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What Are the Different Types of Felony Theft?

Pick pockets who have stolen money and cards from a wallet may be charged with a felony.
The stealing of a car is considered felony theft or grand theft.
A theft may be categorized as felony theft if the stolen items are of high value.
Individuals charged with felony theft will face arrest.
Aggravated robbery could be considered a felony offense.
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  • Written By: Jessica Ellis
  • Edited By: Bronwyn Harris
  • Last Modified Date: 11 July 2014
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Theft is the willful removal of property belonging to another person or entity without permission or purchase. For a theft to be charged as a felony, the items or money stolen typically must be over a certain value. In some regions, a crime that warrants a felony theft charge is also referred to as grand theft. There are several different types of felony theft, generally defined by the monetary value of the objects stolen.

Many regions divide felony theft charges into categories, usually called classes. In most areas, a class one theft charge is reserved for objects of extremely high value. The lowest acceptable value typically brings a class five or six felony charge; people convicted of low-value felonies may face far shorter sentences and fines than those convicted of a class one or two crime. Any theft where the value is less than the minimum limit for a felony charge is usually charged as a misdemeanor, also called petty theft.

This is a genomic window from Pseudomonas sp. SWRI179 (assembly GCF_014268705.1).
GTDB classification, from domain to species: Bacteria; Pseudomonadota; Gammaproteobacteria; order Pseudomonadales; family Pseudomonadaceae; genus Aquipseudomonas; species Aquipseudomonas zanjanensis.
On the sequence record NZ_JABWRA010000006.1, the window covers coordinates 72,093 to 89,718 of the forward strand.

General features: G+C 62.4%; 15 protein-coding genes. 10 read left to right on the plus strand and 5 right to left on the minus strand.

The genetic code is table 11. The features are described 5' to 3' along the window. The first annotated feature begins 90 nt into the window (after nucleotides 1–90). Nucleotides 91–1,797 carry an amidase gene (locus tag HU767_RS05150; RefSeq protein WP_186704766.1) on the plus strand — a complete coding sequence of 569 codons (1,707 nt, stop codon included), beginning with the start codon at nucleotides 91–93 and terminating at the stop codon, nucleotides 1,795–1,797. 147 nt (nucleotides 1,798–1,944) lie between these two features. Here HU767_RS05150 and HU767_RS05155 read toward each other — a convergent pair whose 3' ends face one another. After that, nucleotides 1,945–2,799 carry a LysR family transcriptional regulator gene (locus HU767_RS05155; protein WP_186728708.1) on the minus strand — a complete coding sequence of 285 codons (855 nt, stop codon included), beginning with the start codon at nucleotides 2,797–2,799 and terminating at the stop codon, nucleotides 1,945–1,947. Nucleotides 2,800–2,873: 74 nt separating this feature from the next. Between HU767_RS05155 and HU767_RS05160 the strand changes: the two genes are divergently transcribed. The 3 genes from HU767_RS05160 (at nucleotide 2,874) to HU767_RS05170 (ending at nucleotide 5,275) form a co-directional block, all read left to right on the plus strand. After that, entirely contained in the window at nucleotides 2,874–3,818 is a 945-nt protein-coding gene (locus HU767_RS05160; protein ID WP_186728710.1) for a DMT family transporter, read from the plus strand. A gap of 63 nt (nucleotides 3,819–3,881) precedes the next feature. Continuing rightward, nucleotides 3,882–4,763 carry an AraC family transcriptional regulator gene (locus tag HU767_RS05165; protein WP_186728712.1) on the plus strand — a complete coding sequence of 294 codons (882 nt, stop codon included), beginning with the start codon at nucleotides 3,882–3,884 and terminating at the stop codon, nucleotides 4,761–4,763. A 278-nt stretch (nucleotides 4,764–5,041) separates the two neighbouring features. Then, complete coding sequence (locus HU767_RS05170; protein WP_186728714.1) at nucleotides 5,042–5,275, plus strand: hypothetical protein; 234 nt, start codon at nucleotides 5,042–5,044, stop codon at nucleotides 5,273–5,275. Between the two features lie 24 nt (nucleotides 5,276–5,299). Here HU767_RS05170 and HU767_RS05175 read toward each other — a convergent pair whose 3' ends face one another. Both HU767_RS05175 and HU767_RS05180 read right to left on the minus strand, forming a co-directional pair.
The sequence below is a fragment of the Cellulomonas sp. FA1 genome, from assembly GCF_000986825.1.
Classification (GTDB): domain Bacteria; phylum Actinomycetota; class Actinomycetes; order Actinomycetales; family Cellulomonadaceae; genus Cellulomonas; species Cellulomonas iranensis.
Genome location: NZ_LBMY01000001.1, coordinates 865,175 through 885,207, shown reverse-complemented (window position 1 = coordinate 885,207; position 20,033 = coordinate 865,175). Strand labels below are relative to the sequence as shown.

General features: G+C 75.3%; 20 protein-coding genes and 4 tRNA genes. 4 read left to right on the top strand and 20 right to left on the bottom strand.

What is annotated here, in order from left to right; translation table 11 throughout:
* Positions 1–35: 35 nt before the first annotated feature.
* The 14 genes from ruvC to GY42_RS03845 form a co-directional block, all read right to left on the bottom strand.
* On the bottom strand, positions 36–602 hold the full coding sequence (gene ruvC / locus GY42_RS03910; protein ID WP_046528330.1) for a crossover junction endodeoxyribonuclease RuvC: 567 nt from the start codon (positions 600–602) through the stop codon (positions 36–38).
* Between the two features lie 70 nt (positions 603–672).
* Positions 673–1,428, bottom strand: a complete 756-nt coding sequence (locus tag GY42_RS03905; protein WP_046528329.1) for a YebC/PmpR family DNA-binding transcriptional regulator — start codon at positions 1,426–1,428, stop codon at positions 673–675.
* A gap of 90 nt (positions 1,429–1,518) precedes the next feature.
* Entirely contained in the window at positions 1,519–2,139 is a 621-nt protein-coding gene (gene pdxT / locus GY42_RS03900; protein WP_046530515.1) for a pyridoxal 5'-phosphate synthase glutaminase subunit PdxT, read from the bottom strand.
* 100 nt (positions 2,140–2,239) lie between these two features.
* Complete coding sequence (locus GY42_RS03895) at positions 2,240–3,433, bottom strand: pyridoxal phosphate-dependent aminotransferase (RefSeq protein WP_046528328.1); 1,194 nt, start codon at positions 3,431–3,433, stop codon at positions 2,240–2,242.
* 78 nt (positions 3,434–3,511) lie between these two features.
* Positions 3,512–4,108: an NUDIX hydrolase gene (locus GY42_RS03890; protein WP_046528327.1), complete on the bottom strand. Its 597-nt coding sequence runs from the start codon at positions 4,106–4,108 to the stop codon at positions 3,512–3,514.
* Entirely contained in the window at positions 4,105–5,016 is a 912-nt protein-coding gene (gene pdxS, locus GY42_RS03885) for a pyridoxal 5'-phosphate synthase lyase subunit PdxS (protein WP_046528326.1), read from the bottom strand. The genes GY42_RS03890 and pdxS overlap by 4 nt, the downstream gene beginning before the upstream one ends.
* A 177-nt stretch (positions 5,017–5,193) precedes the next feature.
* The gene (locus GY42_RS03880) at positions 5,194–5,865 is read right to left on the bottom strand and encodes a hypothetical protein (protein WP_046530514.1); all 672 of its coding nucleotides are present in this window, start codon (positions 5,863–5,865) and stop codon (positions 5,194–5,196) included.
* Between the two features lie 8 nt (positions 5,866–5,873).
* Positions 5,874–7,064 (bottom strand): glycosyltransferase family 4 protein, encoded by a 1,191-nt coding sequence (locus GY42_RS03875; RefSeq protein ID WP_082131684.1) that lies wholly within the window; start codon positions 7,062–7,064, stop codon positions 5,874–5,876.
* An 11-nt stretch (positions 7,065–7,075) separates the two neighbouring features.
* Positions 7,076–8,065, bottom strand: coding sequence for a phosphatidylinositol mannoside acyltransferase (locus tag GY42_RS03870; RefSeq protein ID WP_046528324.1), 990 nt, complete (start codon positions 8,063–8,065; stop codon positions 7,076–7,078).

Although most thefts qualify for felony charges based on value, some jurisdictions may also qualify the theft of certain items as a felony. In some regions, the theft of guns or weapons is considered a felony, regardless of value. It is also important to note that not all regions have the same minimum or maximum amounts for different levels of theft charges; what is a misdemeanor in one region may qualify as a felony in another.

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Identity theft can sometimes result in felony theft charges regardless of value. Since an identity has no inherent monetary value, the charges may depend on the intent of the perpetrator, the method used, and the harm done to victims. If a person uses someone else's identity to commit certain fraudulent actions, such as stealing mail, the perpetrator may not only face local or state charges but be subject to federal investigation as well. Generally, in addition to jail sentences, those convicted of credit card fraud or person-to-person identity theft are responsible for paying damages to help restore the victim's credit rating or monetary position.

Using violence, threats, or weapons to perpetrate a theft may result in associated felony theft charges, even if the theft itself was of relatively low monetary value. Generally the penalties for robbery with violence, mugging, or other theft-related weapons charges are much higher than those for theft itself. Some regions have specific guidelines that distinguish violent felonies from non-violent ones; the penalties for a violent felony are typically extremely high. Using firearms to commit theft is generally considered the most extreme type of violent theft, though if the victim is severely harmed or killed during a theft the penalties increase dramatically for the perpetrator.

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